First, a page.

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Another enjoyable Regency Romance
on 30 January 2007
This is the follow-up to "The Perfect Rake" following the same family of five sisters, this time focusing on the twin called Hope. Although there are occasional references to the events in "The Perfect Rake" it isn't necessary to have read that book to understand this one - however the details of the difficulties that the five girls (Prudence, Charity, Hope, Faith and Grace) experienced growing up with their evil grandfather are spelled out in that book and only alluded to in this.
Hope is at the start of her second season. Her two elder sisters Prudence and Charity are happily married and she and her twin Faith are meeting various men at balls and parties etc, but none of them quite hit the mark. Then she catches sight of someone who rather reminds her of her evil grandfather - a strong and muscular man. Despite this initial negative connotation she finds herself interested in Reyne. He asks to waltz with her and although not a comfortable dance, and in no way living up to her ideal of the perfect waltz, she is intrigued by him.
Sebastian is courting Lady Elinore, a prudish woman who has been on the shelf for years and is several years older than him. He's not courting Lady Elinore for his own means but because he needs a mother for his younger sisters who had been taken away from him when they were young and have only just been found after over a decade of being missing. Sebastian doesn't know in detail what happened to the girls in this time but Cassie wears a knife strapped to her leg and Dorie doesn't speak at all. Sebastian needs someone who can help look after the girls as governesses are being hopeless. He knows that Lady Elinore is involved in a charity school for orphans and thinks she's just the ticket.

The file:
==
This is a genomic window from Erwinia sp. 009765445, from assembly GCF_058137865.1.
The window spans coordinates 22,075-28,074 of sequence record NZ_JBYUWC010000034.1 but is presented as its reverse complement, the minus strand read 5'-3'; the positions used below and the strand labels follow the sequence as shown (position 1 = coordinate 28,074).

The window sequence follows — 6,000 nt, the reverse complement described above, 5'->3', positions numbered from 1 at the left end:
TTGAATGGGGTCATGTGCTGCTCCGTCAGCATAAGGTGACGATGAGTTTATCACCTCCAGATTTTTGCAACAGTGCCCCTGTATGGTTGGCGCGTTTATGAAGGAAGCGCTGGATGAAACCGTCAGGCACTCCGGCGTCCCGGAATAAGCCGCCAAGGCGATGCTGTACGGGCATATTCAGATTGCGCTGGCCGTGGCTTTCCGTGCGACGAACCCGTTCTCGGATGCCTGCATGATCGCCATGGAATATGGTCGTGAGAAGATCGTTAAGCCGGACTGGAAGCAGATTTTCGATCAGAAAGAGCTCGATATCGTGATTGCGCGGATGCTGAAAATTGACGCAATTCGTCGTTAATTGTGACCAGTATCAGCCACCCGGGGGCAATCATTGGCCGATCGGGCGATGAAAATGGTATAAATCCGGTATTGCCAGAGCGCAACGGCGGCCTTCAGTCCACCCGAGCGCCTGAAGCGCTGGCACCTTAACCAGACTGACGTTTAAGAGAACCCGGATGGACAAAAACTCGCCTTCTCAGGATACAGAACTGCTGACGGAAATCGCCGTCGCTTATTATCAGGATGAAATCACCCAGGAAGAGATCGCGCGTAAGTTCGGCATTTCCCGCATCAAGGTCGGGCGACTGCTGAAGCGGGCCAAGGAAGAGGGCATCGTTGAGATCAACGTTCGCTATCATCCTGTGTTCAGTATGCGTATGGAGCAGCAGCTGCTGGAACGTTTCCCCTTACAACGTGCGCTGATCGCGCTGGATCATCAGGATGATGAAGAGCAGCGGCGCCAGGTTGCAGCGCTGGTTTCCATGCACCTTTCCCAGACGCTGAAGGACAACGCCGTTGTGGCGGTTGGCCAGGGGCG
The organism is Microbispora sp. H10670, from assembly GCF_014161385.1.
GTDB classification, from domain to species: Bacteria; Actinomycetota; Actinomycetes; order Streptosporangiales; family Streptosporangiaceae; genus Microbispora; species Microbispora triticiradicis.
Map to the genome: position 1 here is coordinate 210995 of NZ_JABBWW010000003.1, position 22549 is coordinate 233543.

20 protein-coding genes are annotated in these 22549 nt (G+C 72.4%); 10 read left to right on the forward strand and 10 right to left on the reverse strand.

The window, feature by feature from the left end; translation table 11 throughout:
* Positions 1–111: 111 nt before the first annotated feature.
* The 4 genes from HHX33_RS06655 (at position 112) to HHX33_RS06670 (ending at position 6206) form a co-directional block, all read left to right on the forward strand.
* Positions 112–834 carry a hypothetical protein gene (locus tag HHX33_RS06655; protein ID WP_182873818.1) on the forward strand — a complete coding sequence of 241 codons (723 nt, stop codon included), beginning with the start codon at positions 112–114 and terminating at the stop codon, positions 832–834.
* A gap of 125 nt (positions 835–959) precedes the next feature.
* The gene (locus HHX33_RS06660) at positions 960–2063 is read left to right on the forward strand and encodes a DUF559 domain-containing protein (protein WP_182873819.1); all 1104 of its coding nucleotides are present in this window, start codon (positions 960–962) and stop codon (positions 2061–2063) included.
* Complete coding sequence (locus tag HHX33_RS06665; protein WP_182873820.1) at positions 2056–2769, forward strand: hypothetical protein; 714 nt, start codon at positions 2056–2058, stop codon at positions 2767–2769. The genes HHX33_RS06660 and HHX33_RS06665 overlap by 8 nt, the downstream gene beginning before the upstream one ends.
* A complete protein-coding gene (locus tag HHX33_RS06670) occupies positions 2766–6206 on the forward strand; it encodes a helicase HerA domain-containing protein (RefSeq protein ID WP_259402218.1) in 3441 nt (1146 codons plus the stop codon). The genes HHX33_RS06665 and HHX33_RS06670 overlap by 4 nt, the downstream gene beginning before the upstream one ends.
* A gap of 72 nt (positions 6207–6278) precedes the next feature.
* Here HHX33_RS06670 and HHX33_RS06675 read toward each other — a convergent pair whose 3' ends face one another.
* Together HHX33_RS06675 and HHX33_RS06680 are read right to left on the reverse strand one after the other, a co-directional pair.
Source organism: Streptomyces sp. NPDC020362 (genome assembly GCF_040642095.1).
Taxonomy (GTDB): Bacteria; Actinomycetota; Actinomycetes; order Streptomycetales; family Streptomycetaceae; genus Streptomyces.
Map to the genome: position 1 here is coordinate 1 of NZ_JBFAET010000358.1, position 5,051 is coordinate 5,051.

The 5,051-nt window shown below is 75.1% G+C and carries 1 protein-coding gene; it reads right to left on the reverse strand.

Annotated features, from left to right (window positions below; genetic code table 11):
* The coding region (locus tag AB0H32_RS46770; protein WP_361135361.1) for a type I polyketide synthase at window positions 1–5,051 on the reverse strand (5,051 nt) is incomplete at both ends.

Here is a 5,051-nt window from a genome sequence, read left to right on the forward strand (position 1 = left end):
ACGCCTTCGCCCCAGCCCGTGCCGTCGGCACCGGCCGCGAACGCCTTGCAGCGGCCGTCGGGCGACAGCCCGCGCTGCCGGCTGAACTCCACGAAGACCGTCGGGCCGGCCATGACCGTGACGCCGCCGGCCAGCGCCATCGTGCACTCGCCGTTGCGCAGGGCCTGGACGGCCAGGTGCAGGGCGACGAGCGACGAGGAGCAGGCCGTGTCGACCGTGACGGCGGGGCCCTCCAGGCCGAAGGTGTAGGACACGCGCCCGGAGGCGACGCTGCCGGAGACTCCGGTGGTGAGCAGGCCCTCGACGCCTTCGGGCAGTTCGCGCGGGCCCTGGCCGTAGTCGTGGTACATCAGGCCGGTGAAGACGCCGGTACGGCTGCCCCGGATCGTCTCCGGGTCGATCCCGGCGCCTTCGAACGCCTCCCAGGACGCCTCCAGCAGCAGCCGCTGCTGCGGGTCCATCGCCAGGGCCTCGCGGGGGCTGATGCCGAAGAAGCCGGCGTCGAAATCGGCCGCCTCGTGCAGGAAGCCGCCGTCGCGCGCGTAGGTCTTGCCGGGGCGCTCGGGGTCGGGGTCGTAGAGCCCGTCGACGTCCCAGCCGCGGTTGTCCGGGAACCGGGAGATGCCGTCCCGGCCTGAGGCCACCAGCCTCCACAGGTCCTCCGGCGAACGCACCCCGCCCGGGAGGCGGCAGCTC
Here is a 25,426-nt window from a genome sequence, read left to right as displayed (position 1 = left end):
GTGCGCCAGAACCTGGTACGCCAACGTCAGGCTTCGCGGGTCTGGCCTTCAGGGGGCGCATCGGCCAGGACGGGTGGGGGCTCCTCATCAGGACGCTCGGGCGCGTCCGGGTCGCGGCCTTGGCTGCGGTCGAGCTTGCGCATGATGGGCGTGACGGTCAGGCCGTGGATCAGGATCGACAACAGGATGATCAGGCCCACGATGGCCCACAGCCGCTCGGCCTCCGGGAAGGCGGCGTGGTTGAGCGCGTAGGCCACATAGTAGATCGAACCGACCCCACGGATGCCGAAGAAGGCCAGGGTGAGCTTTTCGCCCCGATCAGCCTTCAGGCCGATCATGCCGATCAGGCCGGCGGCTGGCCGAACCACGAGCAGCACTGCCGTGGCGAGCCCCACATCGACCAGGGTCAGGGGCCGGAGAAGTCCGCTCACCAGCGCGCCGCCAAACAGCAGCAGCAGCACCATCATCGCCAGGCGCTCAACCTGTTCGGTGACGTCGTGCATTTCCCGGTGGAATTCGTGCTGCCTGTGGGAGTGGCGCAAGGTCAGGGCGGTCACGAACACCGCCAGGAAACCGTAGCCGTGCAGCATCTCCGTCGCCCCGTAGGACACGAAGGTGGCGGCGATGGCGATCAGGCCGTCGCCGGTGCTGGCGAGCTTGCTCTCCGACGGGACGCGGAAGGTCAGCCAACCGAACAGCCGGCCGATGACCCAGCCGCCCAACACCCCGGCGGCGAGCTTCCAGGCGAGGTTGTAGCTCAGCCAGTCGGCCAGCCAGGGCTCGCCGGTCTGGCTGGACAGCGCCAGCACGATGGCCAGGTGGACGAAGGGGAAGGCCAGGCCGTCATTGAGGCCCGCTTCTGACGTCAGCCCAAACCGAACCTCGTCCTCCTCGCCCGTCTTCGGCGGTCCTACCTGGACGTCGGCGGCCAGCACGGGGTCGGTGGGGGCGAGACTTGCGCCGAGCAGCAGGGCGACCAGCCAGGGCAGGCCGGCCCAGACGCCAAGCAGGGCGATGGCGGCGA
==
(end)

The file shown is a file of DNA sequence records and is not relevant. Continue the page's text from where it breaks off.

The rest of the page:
Unfortunately for him he sees Hope Merrivale at a ball and from that moment he's smitten. Not enough to deflect him from his strange courtship of Lady Elinore, but he is unable to keep away entirely from Hope and keeps spending time with her. He thinks she's a young woman who has no concept of the difficulties his sisters have had and therefore can't help them - he doesn't know the Merrivale sisters' difficult past.
There aren't any great surprises in this book. Hope has to learn to trust a man again, Sebastian has to understand the true needs of his sisters, Lady Elinore has to throw off the shackles of her unconventional and life-crushing upbringing and Sebastian's friend Giles has to learn to look beyond a woman's outward appearance to discover a genuine women beneath. The twin love stories in this book are gently written and the characters are engaging. My only reservations are that Sebastian seems remarkably mercenary about Lady Elinore and that he also seems very blinkered about what would be good for his sisters; equally, Hope doesn't seem to see anything wrong with riding roughshod over someone else's strongly-held beliefs about teaching the children in her care. Their attraction seems largely physical for the first half of the book, although once they get to know each other you can understand more why they suit.
This is an enjoyable book and a definite step up from a lot of the mass-market paperback regencies. It's not aiming to be a historically accurate work like Georgette Heyer but it's an enjoyable read.